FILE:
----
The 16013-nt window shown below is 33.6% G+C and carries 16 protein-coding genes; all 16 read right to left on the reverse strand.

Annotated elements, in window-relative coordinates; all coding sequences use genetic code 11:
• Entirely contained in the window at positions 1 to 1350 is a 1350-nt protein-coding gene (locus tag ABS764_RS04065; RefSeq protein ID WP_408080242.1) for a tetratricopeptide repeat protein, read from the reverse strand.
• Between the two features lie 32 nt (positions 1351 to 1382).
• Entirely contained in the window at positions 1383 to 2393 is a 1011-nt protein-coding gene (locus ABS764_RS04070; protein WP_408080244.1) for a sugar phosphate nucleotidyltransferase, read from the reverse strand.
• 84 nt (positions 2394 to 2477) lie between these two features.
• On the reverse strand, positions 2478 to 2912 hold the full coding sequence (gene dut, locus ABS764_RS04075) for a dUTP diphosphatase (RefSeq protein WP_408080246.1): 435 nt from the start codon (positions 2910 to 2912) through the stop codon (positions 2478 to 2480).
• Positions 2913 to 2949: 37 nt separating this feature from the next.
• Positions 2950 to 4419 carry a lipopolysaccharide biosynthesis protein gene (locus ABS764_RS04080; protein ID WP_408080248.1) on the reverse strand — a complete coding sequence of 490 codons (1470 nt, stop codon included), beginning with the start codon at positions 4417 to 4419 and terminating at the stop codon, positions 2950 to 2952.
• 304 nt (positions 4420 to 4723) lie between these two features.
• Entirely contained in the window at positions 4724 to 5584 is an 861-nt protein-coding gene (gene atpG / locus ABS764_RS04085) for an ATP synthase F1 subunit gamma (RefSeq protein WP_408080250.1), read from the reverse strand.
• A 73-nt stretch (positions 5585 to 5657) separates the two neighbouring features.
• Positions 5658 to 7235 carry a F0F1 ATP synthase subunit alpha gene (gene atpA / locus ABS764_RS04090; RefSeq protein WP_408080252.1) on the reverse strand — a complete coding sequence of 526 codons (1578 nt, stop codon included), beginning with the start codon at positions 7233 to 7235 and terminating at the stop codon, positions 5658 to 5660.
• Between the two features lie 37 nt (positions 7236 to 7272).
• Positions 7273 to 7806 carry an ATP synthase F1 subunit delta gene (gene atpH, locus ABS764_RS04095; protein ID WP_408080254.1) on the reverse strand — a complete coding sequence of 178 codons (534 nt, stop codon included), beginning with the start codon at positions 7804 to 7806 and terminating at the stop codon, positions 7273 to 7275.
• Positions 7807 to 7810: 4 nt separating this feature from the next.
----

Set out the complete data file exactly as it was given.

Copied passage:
The 16013-nt window shown below is 33.6% G+C and carries 16 protein-coding genes; all 16 read right to left on the reverse strand.

Annotated elements, in window-relative coordinates; all coding sequences use genetic code 11:
• Entirely contained in the window at positions 1 to 1350 is a 1350-nt protein-coding gene (locus tag ABS764_RS04065; RefSeq protein ID WP_408080242.1) for a tetratricopeptide repeat protein, read from the reverse strand.
• Between the two features lie 32 nt (positions 1351 to 1382).
• Entirely contained in the window at positions 1383 to 2393 is a 1011-nt protein-coding gene (locus ABS764_RS04070; protein WP_408080244.1) for a sugar phosphate nucleotidyltransferase, read from the reverse strand.
• 84 nt (positions 2394 to 2477) lie between these two features.
• On the reverse strand, positions 2478 to 2912 hold the full coding sequence (gene dut, locus ABS764_RS04075) for a dUTP diphosphatase (RefSeq protein WP_408080246.1): 435 nt from the start codon (positions 2910 to 2912) through the stop codon (positions 2478 to 2480).
• Positions 2913 to 2949: 37 nt separating this feature from the next.
• Positions 2950 to 4419 carry a lipopolysaccharide biosynthesis protein gene (locus ABS764_RS04080; protein ID WP_408080248.1) on the reverse strand — a complete coding sequence of 490 codons (1470 nt, stop codon included), beginning with the start codon at positions 4417 to 4419 and terminating at the stop codon, positions 2950 to 2952.
• 304 nt (positions 4420 to 4723) lie between these two features.
• Entirely contained in the window at positions 4724 to 5584 is an 861-nt protein-coding gene (gene atpG / locus ABS764_RS04085) for an ATP synthase F1 subunit gamma (RefSeq protein WP_408080250.1), read from the reverse strand.
• A 73-nt stretch (positions 5585 to 5657) separates the two neighbouring features.
• Positions 5658 to 7235 carry a F0F1 ATP synthase subunit alpha gene (gene atpA / locus ABS764_RS04090; RefSeq protein WP_408080252.1) on the reverse strand — a complete coding sequence of 526 codons (1578 nt, stop codon included), beginning with the start codon at positions 7233 to 7235 and terminating at the stop codon, positions 5658 to 5660.
• Between the two features lie 37 nt (positions 7236 to 7272).
• Positions 7273 to 7806 carry an ATP synthase F1 subunit delta gene (gene atpH, locus ABS764_RS04095; protein ID WP_408080254.1) on the reverse strand — a complete coding sequence of 178 codons (534 nt, stop codon included), beginning with the start codon at positions 7804 to 7806 and terminating at the stop codon, positions 7273 to 7275.
• Positions 7807 to 7810: 4 nt separating this feature from the next.